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WIREs Cogn Sci
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Aging and cognition

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Abstract As we grow older, we gain knowledge and experience greater emotional balance, but we also experience memory loss and difficulties in learning new associations. Which cognitive abilities decline, remain stable or improve with age depends on the health of the brain and body as well as on what skills are practiced or challenged in everyday life. Recent research provides a growing understanding of the relationship between physical and cognitive changes across the life span and reveals ways to increase mental sharpness and avoid cognitive decline. Copyright © 2010 John Wiley & Sons, Ltd. This article is categorized under: Psychology > Development and Aging

Test scores from a meta‐analysis of vocabulary scores among younger and older adults. The Wechsler Adult Intelligence Scale‐Revised (WAIS‐R) requires production of definitions for words and the Shipley is a multiple choice test. Reprinted with permission from Ref. 28 Copyright 2003 American Psychological Association.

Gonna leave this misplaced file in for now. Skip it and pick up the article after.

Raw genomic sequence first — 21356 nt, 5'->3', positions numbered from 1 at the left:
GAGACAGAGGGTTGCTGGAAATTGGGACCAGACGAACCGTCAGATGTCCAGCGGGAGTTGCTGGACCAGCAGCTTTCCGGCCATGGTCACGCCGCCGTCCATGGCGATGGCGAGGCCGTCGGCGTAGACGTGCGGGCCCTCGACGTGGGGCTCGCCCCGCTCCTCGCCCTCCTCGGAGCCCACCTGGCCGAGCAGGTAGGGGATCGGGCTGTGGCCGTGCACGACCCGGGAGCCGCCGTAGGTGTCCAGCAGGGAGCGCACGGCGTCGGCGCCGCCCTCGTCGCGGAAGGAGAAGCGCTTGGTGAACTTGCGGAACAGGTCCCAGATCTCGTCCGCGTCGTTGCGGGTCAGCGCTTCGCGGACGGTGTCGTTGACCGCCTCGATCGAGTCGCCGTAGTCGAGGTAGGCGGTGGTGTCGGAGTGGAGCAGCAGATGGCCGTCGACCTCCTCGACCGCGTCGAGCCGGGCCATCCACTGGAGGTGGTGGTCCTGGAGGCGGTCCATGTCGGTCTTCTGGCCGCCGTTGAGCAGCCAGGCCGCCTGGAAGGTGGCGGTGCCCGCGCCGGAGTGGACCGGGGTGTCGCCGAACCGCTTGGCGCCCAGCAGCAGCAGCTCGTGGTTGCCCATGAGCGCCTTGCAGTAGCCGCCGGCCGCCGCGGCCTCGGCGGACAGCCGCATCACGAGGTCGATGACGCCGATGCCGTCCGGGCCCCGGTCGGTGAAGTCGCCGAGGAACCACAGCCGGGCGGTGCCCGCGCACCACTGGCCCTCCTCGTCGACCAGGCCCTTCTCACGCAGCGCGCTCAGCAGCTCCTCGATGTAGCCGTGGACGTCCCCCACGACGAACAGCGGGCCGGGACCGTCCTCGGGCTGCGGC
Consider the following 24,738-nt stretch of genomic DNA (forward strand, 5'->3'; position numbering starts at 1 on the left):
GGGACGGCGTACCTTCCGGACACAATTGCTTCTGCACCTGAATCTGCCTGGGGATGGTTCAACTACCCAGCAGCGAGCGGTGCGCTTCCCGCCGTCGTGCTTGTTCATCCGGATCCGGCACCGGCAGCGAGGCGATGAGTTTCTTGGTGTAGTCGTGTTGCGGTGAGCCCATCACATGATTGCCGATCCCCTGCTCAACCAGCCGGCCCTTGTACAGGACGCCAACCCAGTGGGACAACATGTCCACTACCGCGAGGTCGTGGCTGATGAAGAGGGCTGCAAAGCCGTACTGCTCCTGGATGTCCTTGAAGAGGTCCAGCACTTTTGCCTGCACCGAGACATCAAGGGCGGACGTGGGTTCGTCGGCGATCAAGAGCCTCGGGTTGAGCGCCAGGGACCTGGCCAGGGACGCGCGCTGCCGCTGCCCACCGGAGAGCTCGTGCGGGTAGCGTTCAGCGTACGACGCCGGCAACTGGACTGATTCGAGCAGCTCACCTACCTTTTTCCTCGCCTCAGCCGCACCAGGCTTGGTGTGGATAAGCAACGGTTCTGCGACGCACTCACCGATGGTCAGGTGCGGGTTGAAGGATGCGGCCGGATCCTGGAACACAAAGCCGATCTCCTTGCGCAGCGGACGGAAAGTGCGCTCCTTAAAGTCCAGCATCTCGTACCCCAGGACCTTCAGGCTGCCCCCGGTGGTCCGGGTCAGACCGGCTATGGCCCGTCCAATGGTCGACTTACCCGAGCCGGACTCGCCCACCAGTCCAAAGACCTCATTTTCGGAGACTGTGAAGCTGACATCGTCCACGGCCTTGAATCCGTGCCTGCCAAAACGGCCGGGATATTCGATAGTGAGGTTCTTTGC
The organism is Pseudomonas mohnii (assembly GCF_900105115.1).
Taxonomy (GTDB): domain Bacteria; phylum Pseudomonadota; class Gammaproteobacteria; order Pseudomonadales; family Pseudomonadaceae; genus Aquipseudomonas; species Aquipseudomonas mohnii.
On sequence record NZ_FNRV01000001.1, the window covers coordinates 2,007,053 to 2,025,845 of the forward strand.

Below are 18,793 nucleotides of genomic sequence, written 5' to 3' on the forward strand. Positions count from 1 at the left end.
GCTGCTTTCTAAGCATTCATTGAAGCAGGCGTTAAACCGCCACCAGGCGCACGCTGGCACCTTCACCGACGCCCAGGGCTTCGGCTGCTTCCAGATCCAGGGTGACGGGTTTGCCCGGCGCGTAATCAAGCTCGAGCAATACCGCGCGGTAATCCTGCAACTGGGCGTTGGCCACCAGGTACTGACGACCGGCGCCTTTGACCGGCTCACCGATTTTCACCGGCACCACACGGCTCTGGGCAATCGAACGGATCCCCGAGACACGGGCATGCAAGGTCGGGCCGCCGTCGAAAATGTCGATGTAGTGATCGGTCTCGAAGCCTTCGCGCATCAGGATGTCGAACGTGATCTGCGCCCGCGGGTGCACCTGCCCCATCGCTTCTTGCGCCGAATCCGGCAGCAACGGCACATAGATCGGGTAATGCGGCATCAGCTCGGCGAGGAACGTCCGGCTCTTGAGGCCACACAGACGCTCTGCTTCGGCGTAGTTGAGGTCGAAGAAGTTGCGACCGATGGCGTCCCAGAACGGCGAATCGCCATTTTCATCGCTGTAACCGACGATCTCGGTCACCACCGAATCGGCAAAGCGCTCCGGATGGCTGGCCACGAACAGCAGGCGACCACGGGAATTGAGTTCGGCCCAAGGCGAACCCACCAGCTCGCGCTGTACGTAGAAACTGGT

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The percent prevalence of cardiovascular disease in adults aged 20 and above by age and sex. Figure reprinted with permission from Ref 128 Copyright 2007 American Heart Association; data from the 1999–2004 National Health and Nutrition Examination Survey.

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The percent prevalence of low idea density in early life autobiographies by late life cognitive state for 180 participants in the Nun Study. Data from Riley et al.119.

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Participants were asked which of five hypothetical car models they would purchase and were given information about each car's safety, fuel economy, cost, handling, and comfort that could be displayed by clicking on the corresponding box (a). Compared with younger adults, older participants spent a larger proportion of their time examining positive attributes of the cars and a smaller proportion of their time examining negative attributes (b). Figure adapted with permission from Ref 109 Copyright 2005 American Psychological Association.